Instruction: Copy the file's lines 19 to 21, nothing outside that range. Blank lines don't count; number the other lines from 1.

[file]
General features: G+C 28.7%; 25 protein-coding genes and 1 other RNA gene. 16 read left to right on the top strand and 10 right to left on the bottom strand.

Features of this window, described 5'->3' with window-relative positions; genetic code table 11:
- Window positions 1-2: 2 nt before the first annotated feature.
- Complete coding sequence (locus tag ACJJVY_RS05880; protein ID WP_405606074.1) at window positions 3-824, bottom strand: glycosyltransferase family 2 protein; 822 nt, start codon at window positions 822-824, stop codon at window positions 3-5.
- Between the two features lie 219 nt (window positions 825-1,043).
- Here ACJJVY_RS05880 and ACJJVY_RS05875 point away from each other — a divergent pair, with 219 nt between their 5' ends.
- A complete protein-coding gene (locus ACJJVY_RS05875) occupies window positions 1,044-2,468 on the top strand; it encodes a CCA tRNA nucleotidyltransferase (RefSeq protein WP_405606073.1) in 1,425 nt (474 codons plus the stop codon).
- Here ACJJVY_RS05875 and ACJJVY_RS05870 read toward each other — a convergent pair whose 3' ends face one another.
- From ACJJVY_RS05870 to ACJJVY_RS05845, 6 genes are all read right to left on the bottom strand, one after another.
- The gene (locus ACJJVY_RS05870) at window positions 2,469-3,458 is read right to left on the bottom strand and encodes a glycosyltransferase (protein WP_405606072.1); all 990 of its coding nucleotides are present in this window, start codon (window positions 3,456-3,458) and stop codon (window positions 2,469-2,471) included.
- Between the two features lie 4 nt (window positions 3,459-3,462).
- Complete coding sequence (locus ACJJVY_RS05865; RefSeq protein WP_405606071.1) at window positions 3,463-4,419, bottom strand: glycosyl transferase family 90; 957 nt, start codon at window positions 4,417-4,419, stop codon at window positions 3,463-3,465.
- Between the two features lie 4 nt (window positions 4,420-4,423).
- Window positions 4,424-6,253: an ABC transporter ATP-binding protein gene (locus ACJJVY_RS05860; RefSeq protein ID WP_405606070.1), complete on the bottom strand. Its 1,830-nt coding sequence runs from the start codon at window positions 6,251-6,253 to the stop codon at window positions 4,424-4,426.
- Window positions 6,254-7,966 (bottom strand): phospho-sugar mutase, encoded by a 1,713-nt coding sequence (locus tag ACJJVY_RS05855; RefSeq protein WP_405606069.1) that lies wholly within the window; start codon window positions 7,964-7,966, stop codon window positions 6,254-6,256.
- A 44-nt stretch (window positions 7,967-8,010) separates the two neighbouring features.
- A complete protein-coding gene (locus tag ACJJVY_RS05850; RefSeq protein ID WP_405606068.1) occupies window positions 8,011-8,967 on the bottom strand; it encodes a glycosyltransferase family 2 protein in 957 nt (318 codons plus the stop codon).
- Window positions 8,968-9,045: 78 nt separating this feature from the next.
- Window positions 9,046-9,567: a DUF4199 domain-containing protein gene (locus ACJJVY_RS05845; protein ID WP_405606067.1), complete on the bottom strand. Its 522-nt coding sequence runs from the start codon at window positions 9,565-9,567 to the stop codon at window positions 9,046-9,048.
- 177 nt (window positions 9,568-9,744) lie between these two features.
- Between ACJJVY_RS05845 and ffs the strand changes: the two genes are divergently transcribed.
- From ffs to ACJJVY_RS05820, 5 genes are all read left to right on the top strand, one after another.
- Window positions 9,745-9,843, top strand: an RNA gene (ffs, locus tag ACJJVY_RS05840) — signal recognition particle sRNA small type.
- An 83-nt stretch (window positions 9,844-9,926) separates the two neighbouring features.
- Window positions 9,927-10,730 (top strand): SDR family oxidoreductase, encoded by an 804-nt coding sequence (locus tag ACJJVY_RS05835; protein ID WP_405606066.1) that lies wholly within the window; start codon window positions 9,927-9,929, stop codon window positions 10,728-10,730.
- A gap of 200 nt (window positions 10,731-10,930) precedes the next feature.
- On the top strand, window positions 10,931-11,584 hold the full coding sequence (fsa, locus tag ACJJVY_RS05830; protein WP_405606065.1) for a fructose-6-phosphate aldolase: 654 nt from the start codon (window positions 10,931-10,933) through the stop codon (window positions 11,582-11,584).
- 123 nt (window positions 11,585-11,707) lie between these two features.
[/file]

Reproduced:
- Window positions 9,046-9,567: a DUF4199 domain-containing protein gene (locus ACJJVY_RS05845; protein ID WP_405606067.1), complete on the bottom strand. Its 522-nt coding sequence runs from the start codon at window positions 9,565-9,567 to the stop codon at window positions 9,046-9,048.
- 177 nt (window positions 9,568-9,744) lie between these two features.
- Between ACJJVY_RS05845 and ffs the strand changes: the two genes are divergently transcribed.